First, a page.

It’s been a week already, but the upheaval caused by the U.S. Supreme Court’s ruling on gay marriage has yet to subside. If anything, the intervening days have simply given time for many, many articles to be written, debates to occur, and interviews to happen. You could say the mood is pretty tense.
For most Christians, the week has served as a wake-up call. Our complacency at the sin lurking in our own congregations has led to some much needed introspection, prayer, and Scripture-searching (Psalm 119). To be blunt, we must get our own house in order before we can speak to the cultural and moral decay around us (1 Peter 4:17). We’ve lost our influence because we’ve lost our desire to be holy and set apart (Matthew 5:13; 1 Thessalonians 4:3; 2 Peter 3:11). In particular, if we are to talk about marriage, we must make sure that our own marriages represent Ephesian 5 covenants first. Then, we can address the problems with the world’s view.
But not all Christians have been so shocked or saddened. In fact, many have blithely changed their Facebook profile images to blaze with the colors of the rainbow. They’re glad for the ruling and see no contradiction between the tenants of God’s Word and gay marriage. To those, Pastor Kevin DeYoung at The Gospel Coalition presents a list of searching and important questions:
“If you consider yourself a Bible-believing Christian, a follower of Jesus whose chief aim is to glorify God and enjoy him forever, there are important questions I hope you will consider before picking up your flag and cheering on the sexual revolution. These questions aren’t meant to be snarky or merely rhetorical. They are sincere, if pointed, questions that I hope will cause my brothers and sisters with the new rainbow themed avatars to slow down and think about the flag you’re flying.”
Here are 10 of his most poignant:
1. How long have you believed that gay marriage is something to be celebrated?
2. What Bible verses led you to change your mind
3. How would you make a positive case from Scripture that sexual activity between two persons of the same sex is a blessing to be celebrated?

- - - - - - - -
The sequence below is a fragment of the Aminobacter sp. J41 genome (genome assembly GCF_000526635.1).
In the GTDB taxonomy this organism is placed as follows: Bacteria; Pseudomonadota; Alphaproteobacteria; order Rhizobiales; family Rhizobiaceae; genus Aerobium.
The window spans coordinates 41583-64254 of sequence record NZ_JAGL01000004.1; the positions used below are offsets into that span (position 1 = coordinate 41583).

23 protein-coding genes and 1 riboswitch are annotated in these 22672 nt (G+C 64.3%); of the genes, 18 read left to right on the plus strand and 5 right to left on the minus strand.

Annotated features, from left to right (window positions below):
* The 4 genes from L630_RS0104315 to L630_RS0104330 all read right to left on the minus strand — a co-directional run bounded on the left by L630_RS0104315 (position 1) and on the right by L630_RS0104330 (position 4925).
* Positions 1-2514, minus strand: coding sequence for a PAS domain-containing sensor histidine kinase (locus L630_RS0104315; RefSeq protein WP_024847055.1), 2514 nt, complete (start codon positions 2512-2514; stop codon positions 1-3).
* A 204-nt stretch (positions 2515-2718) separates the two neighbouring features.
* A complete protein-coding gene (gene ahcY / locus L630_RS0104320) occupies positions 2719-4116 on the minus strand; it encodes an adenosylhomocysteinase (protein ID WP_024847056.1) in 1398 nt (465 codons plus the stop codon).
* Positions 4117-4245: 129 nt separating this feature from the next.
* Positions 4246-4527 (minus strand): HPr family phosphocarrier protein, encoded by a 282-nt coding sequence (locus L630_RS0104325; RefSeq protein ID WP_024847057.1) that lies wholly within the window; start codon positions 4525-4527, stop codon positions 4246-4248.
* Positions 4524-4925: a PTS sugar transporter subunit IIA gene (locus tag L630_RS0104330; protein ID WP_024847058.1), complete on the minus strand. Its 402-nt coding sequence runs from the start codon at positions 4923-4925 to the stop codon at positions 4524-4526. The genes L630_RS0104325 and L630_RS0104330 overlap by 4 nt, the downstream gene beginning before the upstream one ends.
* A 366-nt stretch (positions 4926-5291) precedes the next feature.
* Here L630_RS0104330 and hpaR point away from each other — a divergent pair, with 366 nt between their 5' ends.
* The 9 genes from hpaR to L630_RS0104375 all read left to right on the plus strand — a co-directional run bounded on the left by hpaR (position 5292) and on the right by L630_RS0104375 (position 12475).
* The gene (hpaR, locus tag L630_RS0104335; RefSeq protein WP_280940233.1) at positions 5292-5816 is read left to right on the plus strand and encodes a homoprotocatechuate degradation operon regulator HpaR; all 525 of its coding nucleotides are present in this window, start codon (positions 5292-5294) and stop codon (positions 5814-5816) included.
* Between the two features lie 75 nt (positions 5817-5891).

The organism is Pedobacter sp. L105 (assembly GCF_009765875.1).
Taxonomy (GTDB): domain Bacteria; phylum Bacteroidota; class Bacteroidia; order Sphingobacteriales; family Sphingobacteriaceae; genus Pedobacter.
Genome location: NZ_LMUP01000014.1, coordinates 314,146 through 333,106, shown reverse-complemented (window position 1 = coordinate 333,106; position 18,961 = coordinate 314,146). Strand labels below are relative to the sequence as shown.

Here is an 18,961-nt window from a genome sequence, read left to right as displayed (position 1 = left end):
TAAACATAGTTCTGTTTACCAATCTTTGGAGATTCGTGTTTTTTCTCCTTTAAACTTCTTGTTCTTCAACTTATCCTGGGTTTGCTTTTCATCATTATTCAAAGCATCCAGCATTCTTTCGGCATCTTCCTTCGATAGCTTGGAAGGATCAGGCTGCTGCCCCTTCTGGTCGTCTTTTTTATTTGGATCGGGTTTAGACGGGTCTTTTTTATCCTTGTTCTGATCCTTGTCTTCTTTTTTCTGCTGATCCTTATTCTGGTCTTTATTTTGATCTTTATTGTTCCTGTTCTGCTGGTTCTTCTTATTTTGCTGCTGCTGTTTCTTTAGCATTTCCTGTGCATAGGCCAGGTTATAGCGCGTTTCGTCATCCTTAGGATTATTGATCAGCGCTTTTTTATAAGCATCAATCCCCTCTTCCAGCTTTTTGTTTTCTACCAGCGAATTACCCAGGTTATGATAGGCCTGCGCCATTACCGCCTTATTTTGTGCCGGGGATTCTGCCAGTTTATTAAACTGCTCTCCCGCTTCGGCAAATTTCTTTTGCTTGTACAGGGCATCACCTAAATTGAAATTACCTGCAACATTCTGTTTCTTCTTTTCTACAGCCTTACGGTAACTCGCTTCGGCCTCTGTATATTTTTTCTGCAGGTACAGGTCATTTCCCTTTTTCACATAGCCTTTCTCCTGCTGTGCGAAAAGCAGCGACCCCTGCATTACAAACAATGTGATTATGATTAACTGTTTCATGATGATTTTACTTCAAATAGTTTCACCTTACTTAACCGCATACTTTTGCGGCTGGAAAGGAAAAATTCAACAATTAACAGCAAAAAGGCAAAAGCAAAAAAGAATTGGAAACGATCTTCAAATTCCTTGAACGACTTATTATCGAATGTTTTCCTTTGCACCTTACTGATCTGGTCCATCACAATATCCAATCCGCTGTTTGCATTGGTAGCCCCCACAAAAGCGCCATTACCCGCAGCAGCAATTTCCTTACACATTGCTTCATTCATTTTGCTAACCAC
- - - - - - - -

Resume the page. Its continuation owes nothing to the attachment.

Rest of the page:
4. What verses would you use to show that a marriage between two persons of the same sex can adequately depict Christ and the church?
5. Do you think Jesus would have been okay with homosexual behavior between consenting adults in a committed relationship?
6. If so, why did he reassert the Genesis definition of marriage as being one man and one woman?
7. As you think about the long history of the church and the near universal disapproval of same-sex sexual activity, what do you think you understand about the Bible that Augustine, Aquinas, Calvin, and Luther failed to grasp?
8. What arguments would you use to explain to Christians in Africa, Asia, and South America that their understanding of homosexuality is biblically incorrect and your new understanding of homosexuality is not culturally conditioned?
9. Should your brothers and sisters in Christ who disagree with homosexual practice be allowed to exercise their religious beliefs without fear of punishment, retribution, or coercion?
10. Will you speak up for your fellow Christians when their jobs, their accreditation, their reputation, and their freedoms are threatened because of this issue?
For Janet Boynes, however, these questions don’t go far enough. Boynes, a former lesbian, left the homosexual lifestyle when Christ made her new. She doesn’t mince words when she talks about the Bible’s definition of marriage:
“The Supreme Court cannot redefine what they didn't create. Marriage is a covenant, a sacred bond between a man and a woman instituted by and publicly entered into before God. Marriage is intended to be a lifetime commitment since it was established by God.
“Marriage represents a serious vow that should not be entered into lightly or unadvisedly. It involves a solemn promise or pledge, not merely to one's marriage partner, but before God. Marriage is also a human agreement between a man and a woman; it is the most intimate of all human relationships resulting in a ‘one-flesh’ union.”
BibleStudyTools.com recently ran an excerpt from DeYoung’s new book that addresses how the church should respond to same-sex attraction in a way that doesn’t compromise the Bible, but also shows love and grace. He provides 3 important building blocks:
“I imagine a young man coming up to me as his pastor and saying, through tears, “I find myself attracted to men instead of women. I feel so dirty. I’m so ashamed. I feel bad, miserable, and mad at myself and like a failure before God every second of the day.” In this situation I would eventually get to the call of Christian discipleship to live in purity of thought and deed, but that’s not where I would start because this man already feels impure. I’d tell him that feeling this does not make him a failure, and that the desire to walk in holiness is evidence of the Spirit’s work in his life. I’d tell him about the good news of the gospel. I’d tell him that I’m not the way I’m supposed to be either. I’d tell him that Jesus is a sympathetic high priest, that he intercedes for us, that he knows what it’s like to be tempted and tried. I’d tell him that God gives us limps and thorns for our good and for our glory. I’d tell him that God can use our struggles to bless us and to bless others through us.”
Your turn. What questions would you ask Christians who claim to support same-sex marriage? If you do, how would you address DeYoung’s questions?